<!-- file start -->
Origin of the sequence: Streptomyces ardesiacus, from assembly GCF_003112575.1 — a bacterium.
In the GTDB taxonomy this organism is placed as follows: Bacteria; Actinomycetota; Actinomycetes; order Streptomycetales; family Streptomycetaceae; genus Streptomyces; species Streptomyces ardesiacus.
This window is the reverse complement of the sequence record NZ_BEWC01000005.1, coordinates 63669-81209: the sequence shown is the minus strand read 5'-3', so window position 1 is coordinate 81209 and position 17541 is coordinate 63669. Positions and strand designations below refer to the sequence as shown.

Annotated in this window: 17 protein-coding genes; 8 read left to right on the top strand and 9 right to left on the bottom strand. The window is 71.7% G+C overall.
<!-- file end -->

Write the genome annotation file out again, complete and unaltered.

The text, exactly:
Origin of the sequence: Streptomyces ardesiacus, from assembly GCF_003112575.1 — a bacterium.
In the GTDB taxonomy this organism is placed as follows: Bacteria; Actinomycetota; Actinomycetes; order Streptomycetales; family Streptomycetaceae; genus Streptomyces; species Streptomyces ardesiacus.
This window is the reverse complement of the sequence record NZ_BEWC01000005.1, coordinates 63669-81209: the sequence shown is the minus strand read 5'-3', so window position 1 is coordinate 81209 and position 17541 is coordinate 63669. Positions and strand designations below refer to the sequence as shown.

Annotated in this window: 17 protein-coding genes; 8 read left to right on the top strand and 9 right to left on the bottom strand. The window is 71.7% G+C overall.